Continuing the Error 53 coverage from yesterday, one lawyer firm in Seattle is investigating a class-action lawsuit against Apple for disabling devices repaired with non-genuine parts. The case would focus on how Apple is violating consumer laws by forcing customers to use Apple-sanctioned repair services, which generally come at a higher cost than third-party counterparts.
Another day, another Apple repair program. This time around it’s the Late 2013 Mac Pro that has been targeted for repairs, claiming that the discrete graphics cards may cause video issues such as distorted video, no video, freezing, restarts, or other shut down/start up issues. Mac Pros with D500 and D700 graphics cards are said to be affected by the issues and can be repaired free of charge at any Apple Retail Store or Apple Authorised Service Provider until May 30, 2018, although there’s no official word on the repair program itself on any of Apple’s support pages.
A US court has ruled Apple must pay for infringing patents with iMessage and FaceTime. The case marks the second time known patent trolls VirnetX has won against Apple, who previously lost a court case when FaceTime was found to infringe on VirnetX patents. While that case was later thrown out, this time around VirnetX has asked for $625 million for communications protocol infringements found in Apple’s FaceTime, VPN on Demand, and iMessage services.
Apple’s Back to School promo went live yesterday. Until March 21st, the purchase of any eligible Mac will come with a pair of Beats Solo2 wired headphones, with the option of upgrading to the wireless version if you pay the $140 difference. All Mac products besides the Mac mini and refurb machines are eligible for the promotion, and if you were in the market for a new Mac anyway, the free headphones are a pretty good deal. As always, you can support AppleTalk by shopping via our Apple Online Store affiliate link.
While no official invitations have been given out, 9to5Mac says March 15th is the date Apple will hold a media event to announce the smaller-screened iPhone, an iPad Air successor, and what will likely turn out to be more Apple Watch bands. I’ve been thinking about picking up an extra Apple Watch strap, and instead of going for another Sport Band it’d be cool if Apple did a nylon-style strap.
Apple’s “Shot on iPhone” campaign is back, now with more regular people than ever. A total of 53 images from 43 amateur and professional photographers make up the new ads, which have a focus on portraits compared to the landscape imagery of the previous ads, and Time has published a small selection of the photos which went live in 85 cities across 26 countries sometime yesterday.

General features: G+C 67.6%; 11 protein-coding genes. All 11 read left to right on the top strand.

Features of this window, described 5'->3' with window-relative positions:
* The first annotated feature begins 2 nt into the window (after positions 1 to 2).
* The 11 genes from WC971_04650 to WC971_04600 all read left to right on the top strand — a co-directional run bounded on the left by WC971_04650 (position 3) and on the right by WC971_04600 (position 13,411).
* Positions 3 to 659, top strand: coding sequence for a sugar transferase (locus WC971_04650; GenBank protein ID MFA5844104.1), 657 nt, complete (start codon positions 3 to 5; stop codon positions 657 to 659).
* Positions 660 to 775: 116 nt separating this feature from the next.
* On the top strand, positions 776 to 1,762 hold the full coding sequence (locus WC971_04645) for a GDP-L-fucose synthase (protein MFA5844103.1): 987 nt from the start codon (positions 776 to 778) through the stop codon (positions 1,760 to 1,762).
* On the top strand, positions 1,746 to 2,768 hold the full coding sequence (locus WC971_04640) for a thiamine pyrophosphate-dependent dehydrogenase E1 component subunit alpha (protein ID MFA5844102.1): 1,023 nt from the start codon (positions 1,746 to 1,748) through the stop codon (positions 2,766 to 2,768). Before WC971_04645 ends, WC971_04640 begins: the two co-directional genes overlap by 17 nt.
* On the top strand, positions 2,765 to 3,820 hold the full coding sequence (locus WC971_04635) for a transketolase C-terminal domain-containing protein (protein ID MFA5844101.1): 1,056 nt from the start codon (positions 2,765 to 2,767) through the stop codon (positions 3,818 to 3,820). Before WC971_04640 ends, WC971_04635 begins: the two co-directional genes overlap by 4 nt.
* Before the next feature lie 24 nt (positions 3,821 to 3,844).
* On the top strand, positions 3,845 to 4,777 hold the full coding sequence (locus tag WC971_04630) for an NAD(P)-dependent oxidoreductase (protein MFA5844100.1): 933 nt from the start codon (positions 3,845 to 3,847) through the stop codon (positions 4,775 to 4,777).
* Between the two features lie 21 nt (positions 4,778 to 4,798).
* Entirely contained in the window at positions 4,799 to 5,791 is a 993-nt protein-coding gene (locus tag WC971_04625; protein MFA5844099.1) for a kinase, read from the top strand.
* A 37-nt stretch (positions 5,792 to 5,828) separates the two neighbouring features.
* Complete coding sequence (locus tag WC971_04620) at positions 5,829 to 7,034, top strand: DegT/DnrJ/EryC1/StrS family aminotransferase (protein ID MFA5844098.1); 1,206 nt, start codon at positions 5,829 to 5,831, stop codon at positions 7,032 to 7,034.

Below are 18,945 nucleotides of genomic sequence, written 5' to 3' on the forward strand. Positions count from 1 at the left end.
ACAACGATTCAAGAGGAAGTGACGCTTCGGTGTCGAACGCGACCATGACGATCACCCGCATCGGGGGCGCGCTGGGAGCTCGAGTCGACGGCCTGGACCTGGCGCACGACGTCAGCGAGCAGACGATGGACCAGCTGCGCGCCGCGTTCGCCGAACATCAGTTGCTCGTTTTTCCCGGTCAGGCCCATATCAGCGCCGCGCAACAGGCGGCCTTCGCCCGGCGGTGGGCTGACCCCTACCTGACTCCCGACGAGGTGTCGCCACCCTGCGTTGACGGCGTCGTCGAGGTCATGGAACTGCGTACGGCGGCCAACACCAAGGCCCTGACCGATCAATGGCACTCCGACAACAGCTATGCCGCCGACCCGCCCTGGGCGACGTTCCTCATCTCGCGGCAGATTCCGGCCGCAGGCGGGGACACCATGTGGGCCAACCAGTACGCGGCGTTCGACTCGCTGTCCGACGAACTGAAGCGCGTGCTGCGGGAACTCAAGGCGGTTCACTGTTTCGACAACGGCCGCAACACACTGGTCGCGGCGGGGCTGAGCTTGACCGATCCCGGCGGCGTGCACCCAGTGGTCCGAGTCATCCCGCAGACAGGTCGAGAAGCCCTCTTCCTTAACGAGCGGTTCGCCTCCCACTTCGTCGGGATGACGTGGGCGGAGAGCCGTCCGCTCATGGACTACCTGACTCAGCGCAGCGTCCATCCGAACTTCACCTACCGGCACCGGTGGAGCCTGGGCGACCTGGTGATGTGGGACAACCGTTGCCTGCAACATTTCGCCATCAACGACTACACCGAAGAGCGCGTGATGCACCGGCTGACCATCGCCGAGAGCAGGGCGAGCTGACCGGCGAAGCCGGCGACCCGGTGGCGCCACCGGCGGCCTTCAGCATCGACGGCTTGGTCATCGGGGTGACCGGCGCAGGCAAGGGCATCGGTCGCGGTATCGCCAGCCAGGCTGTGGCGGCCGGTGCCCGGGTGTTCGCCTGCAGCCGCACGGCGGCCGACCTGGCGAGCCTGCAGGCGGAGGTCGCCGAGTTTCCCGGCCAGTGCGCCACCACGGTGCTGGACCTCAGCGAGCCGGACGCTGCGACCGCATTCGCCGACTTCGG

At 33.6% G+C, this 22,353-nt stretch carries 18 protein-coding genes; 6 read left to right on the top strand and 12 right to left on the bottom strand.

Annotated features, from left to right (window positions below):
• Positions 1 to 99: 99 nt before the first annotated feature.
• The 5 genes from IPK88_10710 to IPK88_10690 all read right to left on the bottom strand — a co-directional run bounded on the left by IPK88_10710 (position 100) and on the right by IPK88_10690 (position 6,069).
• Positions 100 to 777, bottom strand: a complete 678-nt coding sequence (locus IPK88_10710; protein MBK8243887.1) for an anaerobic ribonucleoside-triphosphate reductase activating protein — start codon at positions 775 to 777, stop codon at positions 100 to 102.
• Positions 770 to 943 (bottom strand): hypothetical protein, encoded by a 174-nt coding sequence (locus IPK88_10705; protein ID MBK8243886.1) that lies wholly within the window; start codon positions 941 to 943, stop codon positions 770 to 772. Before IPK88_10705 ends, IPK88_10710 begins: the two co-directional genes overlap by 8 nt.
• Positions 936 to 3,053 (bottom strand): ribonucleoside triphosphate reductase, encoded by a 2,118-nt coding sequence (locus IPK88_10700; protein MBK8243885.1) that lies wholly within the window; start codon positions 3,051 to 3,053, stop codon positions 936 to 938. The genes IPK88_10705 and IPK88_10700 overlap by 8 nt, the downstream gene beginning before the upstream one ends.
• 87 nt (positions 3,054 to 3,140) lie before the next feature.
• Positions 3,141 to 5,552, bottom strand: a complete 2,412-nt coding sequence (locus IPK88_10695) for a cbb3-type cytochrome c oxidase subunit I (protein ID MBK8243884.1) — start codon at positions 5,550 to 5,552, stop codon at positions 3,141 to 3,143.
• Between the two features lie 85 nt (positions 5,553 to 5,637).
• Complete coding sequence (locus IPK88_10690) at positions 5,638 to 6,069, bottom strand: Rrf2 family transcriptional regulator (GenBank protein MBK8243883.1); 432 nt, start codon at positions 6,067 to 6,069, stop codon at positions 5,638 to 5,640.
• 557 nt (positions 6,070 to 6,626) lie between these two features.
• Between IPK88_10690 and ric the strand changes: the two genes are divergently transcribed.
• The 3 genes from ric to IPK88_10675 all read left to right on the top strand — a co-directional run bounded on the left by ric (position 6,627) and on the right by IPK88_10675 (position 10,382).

Rumour has it Apple will be bringing wireless charging to the iPhone, but not this year. Bloomberg writes Apple is working with its partners to bring wireless charging to the iPhone, which will come in a special flavour that allows longer-distance charging than current technologies, without the usual loss of power over distance.
Another year, another month, another Good Reads. In case you’re new, every month, we’ll be sharing the best, if slightly longer, reads about the wonderful world of Apple. Sometimes there will be think pieces on why Apple’s design has strayed from the path, or why Tim Cook is the worst CEO since Steve Jobs, but the only thing we know for sure is that they’ll always bring a kind of discussion to the table that we don’t generally see in the daily news. Bring your own Instapaper account or read-it-later service of choice, because this is Good Reads.
- With Apple’s financials being released earlier this week, it’s time for some in-depth analysis on where Apple is going with all that cash. With close to two thirds of Apple’s revenue coming from the iPhone, Neil Cybart of Above Avalon writes that Apple is currently the iPhone company, but given that Apple themselves have predicted iPhone sales falling off next quarter, what’s next?
[…] there are clues that Apple not only has little interest in that strategy, but has already been thinking of new products in an effort to move beyond the iPhone. Management is aware that iPhone growth will not continue indefinitely and that at a certain point Apple’s resources will be better spent coming up with new products that can do an even better job at making technology more personal.
Apple’s latest acquisition is LearnSprout, an education analytics company. LearnSprout is used by educators to track student performance and other metrics, and with Apple’s renewed focus on education tools with recent iOS features, this kind of software acqusition makes perfect sense and lines up with previous Apple acquisitions.
With Apple’s latest quarterly financial results out in the open, the graphs of how Apple is doing compared to previous quarters come courtesy of Six Colors, who publish the graphs themselves in six colours. 68% of Apple’s Q1 2016 revenue came from the iPhone, which should give you some idea of how important the mobile device is to Apple’s bottom line, and while growth in other areas isn’t completely insane, Apple is still in a very good position, financially.